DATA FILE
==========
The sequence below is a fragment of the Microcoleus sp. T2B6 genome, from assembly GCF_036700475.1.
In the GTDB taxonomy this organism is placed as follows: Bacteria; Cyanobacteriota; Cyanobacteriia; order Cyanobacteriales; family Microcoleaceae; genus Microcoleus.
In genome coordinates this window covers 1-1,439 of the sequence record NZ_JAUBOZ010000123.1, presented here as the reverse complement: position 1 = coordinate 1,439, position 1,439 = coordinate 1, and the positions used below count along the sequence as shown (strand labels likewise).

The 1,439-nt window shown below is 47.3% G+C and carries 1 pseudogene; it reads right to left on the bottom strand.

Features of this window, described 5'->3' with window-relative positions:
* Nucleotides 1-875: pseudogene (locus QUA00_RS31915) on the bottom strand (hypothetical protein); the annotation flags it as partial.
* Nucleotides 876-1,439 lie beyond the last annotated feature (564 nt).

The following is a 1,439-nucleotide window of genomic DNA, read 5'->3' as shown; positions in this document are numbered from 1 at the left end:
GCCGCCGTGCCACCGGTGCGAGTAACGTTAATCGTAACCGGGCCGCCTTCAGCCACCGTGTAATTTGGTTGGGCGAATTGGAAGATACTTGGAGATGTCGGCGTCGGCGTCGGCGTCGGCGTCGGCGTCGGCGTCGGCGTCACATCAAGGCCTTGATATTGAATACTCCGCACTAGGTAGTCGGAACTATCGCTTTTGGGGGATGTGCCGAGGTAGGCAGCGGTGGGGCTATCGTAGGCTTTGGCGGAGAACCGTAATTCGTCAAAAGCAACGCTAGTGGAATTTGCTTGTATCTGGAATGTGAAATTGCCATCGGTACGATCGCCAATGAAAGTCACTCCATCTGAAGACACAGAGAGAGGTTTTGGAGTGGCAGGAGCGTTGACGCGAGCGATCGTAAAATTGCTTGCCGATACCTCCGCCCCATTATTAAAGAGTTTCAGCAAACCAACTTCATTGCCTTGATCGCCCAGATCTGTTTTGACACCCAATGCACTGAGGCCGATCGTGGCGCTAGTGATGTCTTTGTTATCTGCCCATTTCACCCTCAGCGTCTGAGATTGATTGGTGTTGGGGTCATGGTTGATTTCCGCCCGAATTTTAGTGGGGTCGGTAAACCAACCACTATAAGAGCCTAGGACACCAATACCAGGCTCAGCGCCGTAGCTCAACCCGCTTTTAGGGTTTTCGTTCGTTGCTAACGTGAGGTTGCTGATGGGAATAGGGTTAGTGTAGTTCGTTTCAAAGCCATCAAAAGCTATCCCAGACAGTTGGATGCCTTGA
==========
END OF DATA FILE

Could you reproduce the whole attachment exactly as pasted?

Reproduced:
The sequence below is a fragment of the Microcoleus sp. T2B6 genome, from assembly GCF_036700475.1.
In the GTDB taxonomy this organism is placed as follows: Bacteria; Cyanobacteriota; Cyanobacteriia; order Cyanobacteriales; family Microcoleaceae; genus Microcoleus.
In genome coordinates this window covers 1-1,439 of the sequence record NZ_JAUBOZ010000123.1, presented here as the reverse complement: position 1 = coordinate 1,439, position 1,439 = coordinate 1, and the positions used below count along the sequence as shown (strand labels likewise).

The 1,439-nt window shown below is 47.3% G+C and carries 1 pseudogene; it reads right to left on the bottom strand.

Features of this window, described 5'->3' with window-relative positions:
* Nucleotides 1-875: pseudogene (locus QUA00_RS31915) on the bottom strand (hypothetical protein); the annotation flags it as partial.
* Nucleotides 876-1,439 lie beyond the last annotated feature (564 nt).

The following is a 1,439-nucleotide window of genomic DNA, read 5'->3' as shown; positions in this document are numbered from 1 at the left end:
GCCGCCGTGCCACCGGTGCGAGTAACGTTAATCGTAACCGGGCCGCCTTCAGCCACCGTGTAATTTGGTTGGGCGAATTGGAAGATACTTGGAGATGTCGGCGTCGGCGTCGGCGTCGGCGTCGGCGTCGGCGTCGGCGTCACATCAAGGCCTTGATATTGAATACTCCGCACTAGGTAGTCGGAACTATCGCTTTTGGGGGATGTGCCGAGGTAGGCAGCGGTGGGGCTATCGTAGGCTTTGGCGGAGAACCGTAATTCGTCAAAAGCAACGCTAGTGGAATTTGCTTGTATCTGGAATGTGAAATTGCCATCGGTACGATCGCCAATGAAAGTCACTCCATCTGAAGACACAGAGAGAGGTTTTGGAGTGGCAGGAGCGTTGACGCGAGCGATCGTAAAATTGCTTGCCGATACCTCCGCCCCATTATTAAAGAGTTTCAGCAAACCAACTTCATTGCCTTGATCGCCCAGATCTGTTTTGACACCCAATGCACTGAGGCCGATCGTGGCGCTAGTGATGTCTTTGTTATCTGCCCATTTCACCCTCAGCGTCTGAGATTGATTGGTGTTGGGGTCATGGTTGATTTCCGCCCGAATTTTAGTGGGGTCGGTAAACCAACCACTATAAGAGCCTAGGACACCAATACCAGGCTCAGCGCCGTAGCTCAACCCGCTTTTAGGGTTTTCGTTCGTTGCTAACGTGAGGTTGCTGATGGGAATAGGGTTAGTGTAGTTCGTTTCAAAGCCATCAAAAGCTATCCCAGACAGTTGGATGCCTTGA